* Roche to pay $125 mln in cash for Genia Technologies
* To make up to $225 mln in contingent payments
* Genia’s technology to reduce price of sequencing -Roche (Adds comments from the head of Roche’s sequencing unit, analyst, updates shares)
ZURICH, June 2 (Reuters) - Swiss drugmaker Roche said it was buying privately held U.S. gene-sequencing firm Genia Technologies for up to $350 million, securing access to a technology that should allow it to decipher human genes more quickly at a cheaper cost.
Gene sequencing is vital to the development and use of new medicines by allowing researchers and physicians to better understand the human genome.
Under the deal announced on Monday, Genia’s shareholders will receive $125 million in cash and up to $225 million in contingent payments depending on certain milestones, Roche said in a statement.
Dan Zabrowski, head of Roche’s sequencing unit, said the new technology had the potential to be more accurate, faster and less expensive than existing systems.
Most systems currently on the market make copies of DNA in order to generate enough coherent data to be read by the sequencing platform, he said, comparing this technique to making thousands of copies of a book.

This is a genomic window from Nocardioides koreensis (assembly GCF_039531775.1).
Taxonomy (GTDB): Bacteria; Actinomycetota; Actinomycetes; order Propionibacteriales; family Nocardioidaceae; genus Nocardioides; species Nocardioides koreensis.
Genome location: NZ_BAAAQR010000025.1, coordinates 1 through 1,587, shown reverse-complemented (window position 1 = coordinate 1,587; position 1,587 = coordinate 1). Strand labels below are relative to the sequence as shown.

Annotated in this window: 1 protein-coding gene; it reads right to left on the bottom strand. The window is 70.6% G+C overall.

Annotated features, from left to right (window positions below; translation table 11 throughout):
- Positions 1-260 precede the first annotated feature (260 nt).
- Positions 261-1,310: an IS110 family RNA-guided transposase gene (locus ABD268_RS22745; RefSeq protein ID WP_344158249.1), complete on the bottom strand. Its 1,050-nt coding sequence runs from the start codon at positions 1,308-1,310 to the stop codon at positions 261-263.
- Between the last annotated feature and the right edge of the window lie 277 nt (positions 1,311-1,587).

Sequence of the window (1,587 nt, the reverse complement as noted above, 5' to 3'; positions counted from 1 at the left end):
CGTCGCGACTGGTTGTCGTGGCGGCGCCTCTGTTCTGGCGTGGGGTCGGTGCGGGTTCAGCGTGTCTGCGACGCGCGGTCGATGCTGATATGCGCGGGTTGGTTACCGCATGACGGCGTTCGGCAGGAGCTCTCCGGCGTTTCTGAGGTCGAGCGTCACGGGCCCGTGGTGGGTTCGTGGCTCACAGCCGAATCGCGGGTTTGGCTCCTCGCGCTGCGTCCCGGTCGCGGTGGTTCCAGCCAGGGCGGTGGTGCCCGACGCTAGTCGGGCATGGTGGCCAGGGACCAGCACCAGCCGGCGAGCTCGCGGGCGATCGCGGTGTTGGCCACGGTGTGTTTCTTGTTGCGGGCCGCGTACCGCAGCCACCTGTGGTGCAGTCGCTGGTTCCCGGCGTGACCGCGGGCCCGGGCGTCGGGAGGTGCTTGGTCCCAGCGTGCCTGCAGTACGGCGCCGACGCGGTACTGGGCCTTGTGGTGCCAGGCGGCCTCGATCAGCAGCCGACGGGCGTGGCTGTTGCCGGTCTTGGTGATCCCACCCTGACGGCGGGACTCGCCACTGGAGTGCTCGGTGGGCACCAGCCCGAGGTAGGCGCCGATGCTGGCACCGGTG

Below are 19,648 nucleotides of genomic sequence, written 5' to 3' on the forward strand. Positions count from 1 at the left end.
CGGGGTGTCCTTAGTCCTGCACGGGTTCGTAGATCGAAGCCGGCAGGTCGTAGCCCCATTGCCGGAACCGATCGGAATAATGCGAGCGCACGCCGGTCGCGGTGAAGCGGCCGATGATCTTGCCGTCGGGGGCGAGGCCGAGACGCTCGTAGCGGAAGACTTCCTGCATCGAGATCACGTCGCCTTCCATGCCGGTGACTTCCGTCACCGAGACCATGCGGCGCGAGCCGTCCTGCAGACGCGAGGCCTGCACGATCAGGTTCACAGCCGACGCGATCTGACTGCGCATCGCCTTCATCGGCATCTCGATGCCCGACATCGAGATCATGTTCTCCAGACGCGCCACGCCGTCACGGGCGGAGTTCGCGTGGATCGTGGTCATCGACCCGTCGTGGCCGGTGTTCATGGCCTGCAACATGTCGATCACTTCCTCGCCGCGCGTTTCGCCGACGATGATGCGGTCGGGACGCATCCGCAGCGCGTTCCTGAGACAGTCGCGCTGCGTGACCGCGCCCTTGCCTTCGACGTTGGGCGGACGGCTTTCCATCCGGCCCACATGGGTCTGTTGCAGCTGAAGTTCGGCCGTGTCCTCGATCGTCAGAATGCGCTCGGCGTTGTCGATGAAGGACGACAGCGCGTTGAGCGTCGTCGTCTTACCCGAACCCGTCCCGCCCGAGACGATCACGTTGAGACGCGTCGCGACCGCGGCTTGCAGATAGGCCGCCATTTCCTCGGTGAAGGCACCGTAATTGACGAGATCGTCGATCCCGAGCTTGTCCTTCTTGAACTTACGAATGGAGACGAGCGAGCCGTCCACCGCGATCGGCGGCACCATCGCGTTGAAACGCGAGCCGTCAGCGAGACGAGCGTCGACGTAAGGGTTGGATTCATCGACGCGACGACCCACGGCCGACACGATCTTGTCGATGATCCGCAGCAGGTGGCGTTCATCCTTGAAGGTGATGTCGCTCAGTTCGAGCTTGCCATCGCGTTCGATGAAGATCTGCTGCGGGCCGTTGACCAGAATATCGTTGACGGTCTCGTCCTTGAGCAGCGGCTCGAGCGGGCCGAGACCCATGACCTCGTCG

“Some of the words would come through better than others and potentially some of the sentences or words would be fragmented,” he said. “At the end you have to take those thousand copies and use a lot of informatics analysis to be able to assemble the book and read it.”
Instead, Genia’s technology is based on the measurement of single DNA molecules reducing the amount of errors and information, he said.
Analysts at Helvea welcomed the deal.
“The company has managed with this acquisition to put its foot in the door of the so-called next generation sequencing,” they wrote in a note, adding the smaller scale and lower costs should lead to a broader usage of the new technology than previously envisaged.
Other sequencing platforms also rely on expensive optical sensors, but Genia uses cheap electronic semiconductors, the same as those used in cell phones and computers, to measure changes in electrical currents and identify DNA sequences.
Zabrowski said Roche was still on the lookout for external partnering opportunities in sequencing as well as developing its offering in-house.
In 2012, Roche abandoned an attempt to buy gene-sequencing company Illumina for $6.7 billion after the U.S. firm’s shareholders held out for a higher price.
Roche shares were up 1.9 percent at 1443 GMT, outperforming a slightly firmer European healthcare index, helped also by positive drug data released at a big cancer conference in the U.S. over the weekend. (Reporting by Silke Koltrowitz and Caroline Copley; Editing by Jane Baird and Sophie Walker)